Monthly Archives: February 2008

Monthly Lunch Meeting

On 14 March Mike Scott will present "A Demonstration of the Concordancing Program WordSmith" in 1168 004 from 11:00-13:00. All welcome! If you are interested in the possibilities of such programs, you can read the following article by Paul Baker. Download file

Peter Green and the English of Tristan da Cunha

At the moment Bas van Elburg is doing research into the English of Pieter Groen (Peter Green), a Dutchman who spent most of his life on the island of Tristan da Cunha (Atlantic Ocean) in the 19th and early 20th centuries. With hardly any formal education Pieter Groen boarded ships at an early age to hunt seals until he was shipwrecked off the coast of Tristan da Cunha in 1836. He decided to stay on the island and lived in a small community of people who, by the time of his arrival, had already developed an English dialect consisting of features from several British input varieties. A number of letters written by Pieter Groen in his later life, however, show a variety that is close to standard British English. A possible explanation for this is that he was an autodidact. Bas van Elburg would like to know if other cases exist of self-taught persons who acquired second (standard) language learning in similar circumstances.

Picard’s New Pocket Dictionary of English and Dutch (1843)

Recently, I received a request for information from Ms Yuriko Tsunekawa on H. Picard, A new pocket dictionary of the English and Dutch languages, published in 1843. This dictionary played an important big role in the development of the first Japanese English dictionary in Japan, which came out in 1862.

Ms Tsunekawa would particularly like to know more about the importance of the dictionary in the Netherlands at that time, and what other Dutch dictionaries could have served as a possible source for the Japanese dictionary. Other questions she has are whether Picard (1843) was an authorised dictionary, what it’s primary purpose was, whether it was merely a practical dictionary or whether it was also used by academics.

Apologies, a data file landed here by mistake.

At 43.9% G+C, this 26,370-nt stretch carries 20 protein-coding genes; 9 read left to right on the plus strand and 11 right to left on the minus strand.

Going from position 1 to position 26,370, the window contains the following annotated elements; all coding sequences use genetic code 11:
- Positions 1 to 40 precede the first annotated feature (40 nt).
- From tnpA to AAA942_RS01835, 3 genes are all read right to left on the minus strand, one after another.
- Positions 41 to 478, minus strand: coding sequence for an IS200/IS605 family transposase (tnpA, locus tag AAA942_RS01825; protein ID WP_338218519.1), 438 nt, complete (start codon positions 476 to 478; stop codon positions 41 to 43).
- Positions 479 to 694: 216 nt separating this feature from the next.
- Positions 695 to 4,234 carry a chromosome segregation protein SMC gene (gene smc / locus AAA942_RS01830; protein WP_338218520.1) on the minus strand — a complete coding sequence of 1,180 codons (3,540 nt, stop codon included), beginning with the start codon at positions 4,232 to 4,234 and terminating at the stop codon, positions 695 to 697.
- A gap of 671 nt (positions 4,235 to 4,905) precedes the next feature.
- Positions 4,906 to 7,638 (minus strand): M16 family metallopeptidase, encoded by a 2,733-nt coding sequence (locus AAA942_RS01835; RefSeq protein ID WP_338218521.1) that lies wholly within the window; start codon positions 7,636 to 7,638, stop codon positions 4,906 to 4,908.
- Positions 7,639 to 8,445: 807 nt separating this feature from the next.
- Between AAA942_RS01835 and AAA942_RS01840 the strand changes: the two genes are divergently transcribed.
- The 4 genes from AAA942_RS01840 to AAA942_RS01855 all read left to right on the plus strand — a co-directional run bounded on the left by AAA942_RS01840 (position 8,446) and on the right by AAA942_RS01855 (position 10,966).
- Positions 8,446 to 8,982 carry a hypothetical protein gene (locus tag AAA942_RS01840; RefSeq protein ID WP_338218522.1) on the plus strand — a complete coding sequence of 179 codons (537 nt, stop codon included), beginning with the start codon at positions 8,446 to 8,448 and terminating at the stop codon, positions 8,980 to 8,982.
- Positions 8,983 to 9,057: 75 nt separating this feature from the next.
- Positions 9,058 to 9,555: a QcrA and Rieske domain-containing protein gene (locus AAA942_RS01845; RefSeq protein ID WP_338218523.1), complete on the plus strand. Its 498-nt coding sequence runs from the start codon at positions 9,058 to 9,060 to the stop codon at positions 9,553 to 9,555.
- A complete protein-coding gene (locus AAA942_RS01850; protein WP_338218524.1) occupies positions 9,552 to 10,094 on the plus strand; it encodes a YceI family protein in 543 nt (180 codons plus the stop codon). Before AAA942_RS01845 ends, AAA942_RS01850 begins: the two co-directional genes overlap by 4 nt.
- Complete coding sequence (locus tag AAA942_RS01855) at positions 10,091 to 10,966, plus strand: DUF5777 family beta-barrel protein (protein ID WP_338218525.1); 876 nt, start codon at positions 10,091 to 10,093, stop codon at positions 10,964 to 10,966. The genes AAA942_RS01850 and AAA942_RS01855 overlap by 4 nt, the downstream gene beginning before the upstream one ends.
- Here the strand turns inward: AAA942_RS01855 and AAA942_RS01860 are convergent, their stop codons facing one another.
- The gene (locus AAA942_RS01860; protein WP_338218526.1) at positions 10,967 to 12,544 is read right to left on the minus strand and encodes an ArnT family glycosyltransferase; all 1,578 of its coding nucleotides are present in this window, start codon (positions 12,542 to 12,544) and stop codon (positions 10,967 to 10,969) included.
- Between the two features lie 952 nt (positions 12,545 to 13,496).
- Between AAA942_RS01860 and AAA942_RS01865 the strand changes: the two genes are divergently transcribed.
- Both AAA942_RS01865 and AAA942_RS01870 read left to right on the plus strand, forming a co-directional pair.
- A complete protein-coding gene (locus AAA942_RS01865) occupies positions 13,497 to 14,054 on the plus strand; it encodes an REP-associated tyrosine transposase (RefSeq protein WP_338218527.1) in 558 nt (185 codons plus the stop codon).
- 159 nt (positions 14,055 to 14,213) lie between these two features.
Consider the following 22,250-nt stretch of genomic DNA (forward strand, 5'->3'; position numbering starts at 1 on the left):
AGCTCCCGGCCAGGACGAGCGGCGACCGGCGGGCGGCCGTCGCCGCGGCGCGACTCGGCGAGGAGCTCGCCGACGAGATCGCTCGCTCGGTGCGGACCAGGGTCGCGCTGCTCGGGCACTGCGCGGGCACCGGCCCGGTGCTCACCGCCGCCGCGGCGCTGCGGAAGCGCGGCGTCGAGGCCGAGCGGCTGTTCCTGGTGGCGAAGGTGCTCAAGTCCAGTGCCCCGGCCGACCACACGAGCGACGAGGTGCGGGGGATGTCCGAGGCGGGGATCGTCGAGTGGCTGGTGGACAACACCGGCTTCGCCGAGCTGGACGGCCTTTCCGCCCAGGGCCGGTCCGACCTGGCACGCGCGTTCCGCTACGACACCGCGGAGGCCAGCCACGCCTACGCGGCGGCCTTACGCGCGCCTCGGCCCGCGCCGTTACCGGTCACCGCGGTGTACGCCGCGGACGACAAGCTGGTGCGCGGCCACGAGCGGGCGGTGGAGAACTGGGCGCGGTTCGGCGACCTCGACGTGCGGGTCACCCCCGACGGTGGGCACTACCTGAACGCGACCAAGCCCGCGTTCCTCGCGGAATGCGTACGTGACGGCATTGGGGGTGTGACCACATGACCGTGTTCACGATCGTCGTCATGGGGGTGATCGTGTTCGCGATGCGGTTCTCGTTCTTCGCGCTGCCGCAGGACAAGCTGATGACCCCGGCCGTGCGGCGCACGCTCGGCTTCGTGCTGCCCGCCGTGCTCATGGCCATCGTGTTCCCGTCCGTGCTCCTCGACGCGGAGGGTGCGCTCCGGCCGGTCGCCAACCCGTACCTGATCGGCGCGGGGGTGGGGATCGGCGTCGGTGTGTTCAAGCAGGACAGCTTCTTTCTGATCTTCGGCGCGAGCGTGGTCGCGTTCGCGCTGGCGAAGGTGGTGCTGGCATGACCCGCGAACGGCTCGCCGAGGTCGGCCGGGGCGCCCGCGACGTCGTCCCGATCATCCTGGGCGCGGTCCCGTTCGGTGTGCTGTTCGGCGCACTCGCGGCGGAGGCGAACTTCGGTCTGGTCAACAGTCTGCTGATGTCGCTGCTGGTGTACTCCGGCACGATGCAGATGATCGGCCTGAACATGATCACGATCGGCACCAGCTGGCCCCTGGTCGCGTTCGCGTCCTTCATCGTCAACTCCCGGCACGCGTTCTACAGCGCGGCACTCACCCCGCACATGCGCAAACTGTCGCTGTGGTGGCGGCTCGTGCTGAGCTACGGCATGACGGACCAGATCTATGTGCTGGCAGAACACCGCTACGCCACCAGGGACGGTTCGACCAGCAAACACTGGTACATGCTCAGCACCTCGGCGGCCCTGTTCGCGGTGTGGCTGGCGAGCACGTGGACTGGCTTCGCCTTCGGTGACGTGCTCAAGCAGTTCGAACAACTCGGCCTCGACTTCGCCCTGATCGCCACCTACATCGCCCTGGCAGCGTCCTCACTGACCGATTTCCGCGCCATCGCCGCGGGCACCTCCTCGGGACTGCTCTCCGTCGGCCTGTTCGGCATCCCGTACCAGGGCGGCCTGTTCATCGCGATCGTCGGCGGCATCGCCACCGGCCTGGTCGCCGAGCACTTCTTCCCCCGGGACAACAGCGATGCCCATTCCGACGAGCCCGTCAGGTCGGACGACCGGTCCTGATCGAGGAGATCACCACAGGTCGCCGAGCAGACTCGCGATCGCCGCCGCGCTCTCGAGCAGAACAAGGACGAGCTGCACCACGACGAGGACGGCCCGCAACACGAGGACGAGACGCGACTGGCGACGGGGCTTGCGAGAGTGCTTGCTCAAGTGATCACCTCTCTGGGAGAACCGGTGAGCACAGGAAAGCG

Please post your comments here, which will be much appreciated by Ms Tsunekawa.

Lowth’s bookcase

Just to show what a wonderful source ECCO is: it includes the first edition of Sheridan’s pronouncing dictionary. This book was published in 1780 and evidently by subscription, for the front matter includes a list of subscribers, including the Bishop of London, i.e. Lowth! However, the book is not listed in his Will, so I wonder what would have happened to it.

Lowth more given to melancholy than mirth?

The entry on Robert Lowth in the Oxford Companion to the English Language (McArthur 1992) opens by saying that  Lowth was “a philologist ‘more inclined to melancholy than to mirth’”. McArthur doesn’t identify the source of this quotation, and so far I haven’t been able to identify it myself. Does anyone know its origins?

Richard M. Hogg Prize

The Executive Committee for the International Society for the Linguistics of English (ISLE) would like to draw your attention to the Richard M. Hogg prize, an essay competition for students of English Language and English Linguistics. You can find further information about the prize here:

http://www.englang.ed.ac.uk/isle/richard-hogg-prize.html

You can become a provisional member of ISLE by contacting the society’s secretary, Graeme Trousdale (graeme.trousdale@ed.ac.uk). Please note that the closing date for submissions for the Hogg prize is 31 March 2008.